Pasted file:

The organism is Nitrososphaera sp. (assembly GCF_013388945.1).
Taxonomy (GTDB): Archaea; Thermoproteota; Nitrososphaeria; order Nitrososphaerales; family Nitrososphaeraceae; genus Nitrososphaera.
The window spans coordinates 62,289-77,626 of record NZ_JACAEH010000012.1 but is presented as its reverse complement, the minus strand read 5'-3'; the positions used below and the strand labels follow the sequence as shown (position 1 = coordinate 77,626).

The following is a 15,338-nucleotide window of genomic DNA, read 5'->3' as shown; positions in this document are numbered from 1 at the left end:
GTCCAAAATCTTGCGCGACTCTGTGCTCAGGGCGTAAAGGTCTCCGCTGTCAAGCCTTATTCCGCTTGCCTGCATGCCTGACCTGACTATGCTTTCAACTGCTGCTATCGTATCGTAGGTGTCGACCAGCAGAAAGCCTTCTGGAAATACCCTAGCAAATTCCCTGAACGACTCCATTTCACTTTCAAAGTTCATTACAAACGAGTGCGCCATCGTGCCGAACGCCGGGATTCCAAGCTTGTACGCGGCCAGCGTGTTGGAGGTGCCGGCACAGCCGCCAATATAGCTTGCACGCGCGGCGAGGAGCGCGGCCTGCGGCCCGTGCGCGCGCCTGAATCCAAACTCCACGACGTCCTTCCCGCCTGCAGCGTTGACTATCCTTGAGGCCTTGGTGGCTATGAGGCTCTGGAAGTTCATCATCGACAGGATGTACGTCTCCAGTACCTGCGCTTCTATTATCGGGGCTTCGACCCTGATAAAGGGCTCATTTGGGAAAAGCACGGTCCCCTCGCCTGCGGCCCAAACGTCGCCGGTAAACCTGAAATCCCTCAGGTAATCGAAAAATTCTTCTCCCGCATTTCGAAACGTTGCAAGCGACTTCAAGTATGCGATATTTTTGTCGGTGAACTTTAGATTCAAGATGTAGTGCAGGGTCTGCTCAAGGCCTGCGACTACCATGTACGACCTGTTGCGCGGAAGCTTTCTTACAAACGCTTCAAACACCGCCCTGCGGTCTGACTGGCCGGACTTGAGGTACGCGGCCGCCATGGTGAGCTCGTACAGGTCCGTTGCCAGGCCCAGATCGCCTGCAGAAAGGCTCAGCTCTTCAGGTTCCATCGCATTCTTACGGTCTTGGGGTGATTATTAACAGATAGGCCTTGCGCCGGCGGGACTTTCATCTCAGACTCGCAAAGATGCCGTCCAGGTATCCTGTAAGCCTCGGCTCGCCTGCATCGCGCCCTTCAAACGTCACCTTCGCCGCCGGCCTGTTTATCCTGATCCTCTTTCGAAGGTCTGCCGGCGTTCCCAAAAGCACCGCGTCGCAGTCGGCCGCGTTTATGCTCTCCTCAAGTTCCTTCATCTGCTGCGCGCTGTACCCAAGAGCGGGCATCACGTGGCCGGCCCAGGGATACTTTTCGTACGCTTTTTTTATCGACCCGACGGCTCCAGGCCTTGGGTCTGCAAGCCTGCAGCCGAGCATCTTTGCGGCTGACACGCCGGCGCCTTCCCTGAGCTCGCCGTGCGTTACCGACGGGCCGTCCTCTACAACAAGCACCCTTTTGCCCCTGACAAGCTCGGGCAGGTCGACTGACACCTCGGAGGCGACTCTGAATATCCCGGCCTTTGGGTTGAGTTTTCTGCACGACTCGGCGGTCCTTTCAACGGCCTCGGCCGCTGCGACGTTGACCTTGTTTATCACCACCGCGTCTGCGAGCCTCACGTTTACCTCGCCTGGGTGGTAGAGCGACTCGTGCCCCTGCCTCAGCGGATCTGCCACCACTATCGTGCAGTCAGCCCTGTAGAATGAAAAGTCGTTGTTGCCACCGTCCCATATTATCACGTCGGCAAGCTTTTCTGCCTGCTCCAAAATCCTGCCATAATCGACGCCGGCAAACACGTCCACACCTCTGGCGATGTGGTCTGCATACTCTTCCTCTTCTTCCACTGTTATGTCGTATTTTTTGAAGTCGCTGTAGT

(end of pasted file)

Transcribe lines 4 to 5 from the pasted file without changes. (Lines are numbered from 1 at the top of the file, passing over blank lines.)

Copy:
The following is a 15,338-nucleotide window of genomic DNA, read 5'->3' as shown; positions in this document are numbered from 1 at the left end:
GTCCAAAATCTTGCGCGACTCTGTGCTCAGGGCGTAAAGGTCTCCGCTGTCAAGCCTTATTCCGCTTGCCTGCATGCCTGACCTGACTATGCTTTCAACTGCTGCTATCGTATCGTAGGTGTCGACCAGCAGAAAGCCTTCTGGAAATACCCTAGCAAATTCCCTGAACGACTCCATTTCACTTTCAAAGTTCATTACAAACGAGTGCGCCATCGTGCCGAACGCCGGGATTCCAAGCTTGTACGCGGCCAGCGTGTTGGAGGTGCCGGCACAGCCGCCAATATAGCTTGCACGCGCGGCGAGGAGCGCGGCCTGCGGCCCGTGCGCGCGCCTGAATCCAAACTCCACGACGTCCTTCCCGCCTGCAGCGTTGACTATCCTTGAGGCCTTGGTGGCTATGAGGCTCTGGAAGTTCATCATCGACAGGATGTACGTCTCCAGTACCTGCGCTTCTATTATCGGGGCTTCGACCCTGATAAAGGGCTCATTTGGGAAAAGCACGGTCCCCTCGCCTGCGGCCCAAACGTCGCCGGTAAACCTGAAATCCCTCAGGTAATCGAAAAATTCTTCTCCCGCATTTCGAAACGTTGCAAGCGACTTCAAGTATGCGATATTTTTGTCGGTGAACTTTAGATTCAAGATGTAGTGCAGGGTCTGCTCAAGGCCTGCGACTACCATGTACGACCTGTTGCGCGGAAGCTTTCTTACAAACGCTTCAAACACCGCCCTGCGGTCTGACTGGCCGGACTTGAGGTACGCGGCCGCCATGGTGAGCTCGTACAGGTCCGTTGCCAGGCCCAGATCGCCTGCAGAAAGGCTCAGCTCTTCAGGTTCCATCGCATTCTTACGGTCTTGGGGTGATTATTAACAGATAGGCCTTGCGCCGGCGGGACTTTCATCTCAGACTCGCAAAGATGCCGTCCAGGTATCCTGTAAGCCTCGGCTCGCCTGCATCGCGCCCTTCAAACGTCACCTTCGCCGCCGGCCTGTTTATCCTGATCCTCTTTCGAAGGTCTGCCGGCGTTCCCAAAAGCACCGCGTCGCAGTCGGCCGCGTTTATGCTCTCCTCAAGTTCCTTCATCTGCTGCGCGCTGTACCCAAGAGCGGGCATCACGTGGCCGGCCCAGGGATACTTTTCGTACGCTTTTTTTATCGACCCGACGGCTCCAGGCCTTGGGTCTGCAAGCCTGCAGCCGAGCATCTTTGCGGCTGACACGCCGGCGCCTTCCCTGAGCTCGCCGTGCGTTACCGACGGGCCGTCCTCTACAACAAGCACCCTTTTGCCCCTGACAAGCTCGGGCAGGTCGACTGACACCTCGGAGGCGACTCTGAATATCCCGGCCTTTGGGTTGAGTTTTCTGCACGACTCGGCGGTCCTTTCAACGGCCTCGGCCGCTGCGACGTTGACCTTGTTTATCACCACCGCGTCTGCGAGCCTCACGTTTACCTCGCCTGGGTGGTAGAGCGACTCGTGCCCCTGCCTCAGCGGATCTGCCACCACTATCGTGCAGTCAGCCCTGTAGAATGAAAAGTCGTTGTTGCCACCGTCCCATATTATCACGTCGGCAAGCTTTTCTGCCTGCTCCAAAATCCTGCCATAATCGACGCCGGCAAACACGTCCACACCTCTGGCGATGTGGTCTGCATACTCTTCCTCTTCTTCCACTGTTATGTCGTATTTTTTGAAGTCGCTGTAGT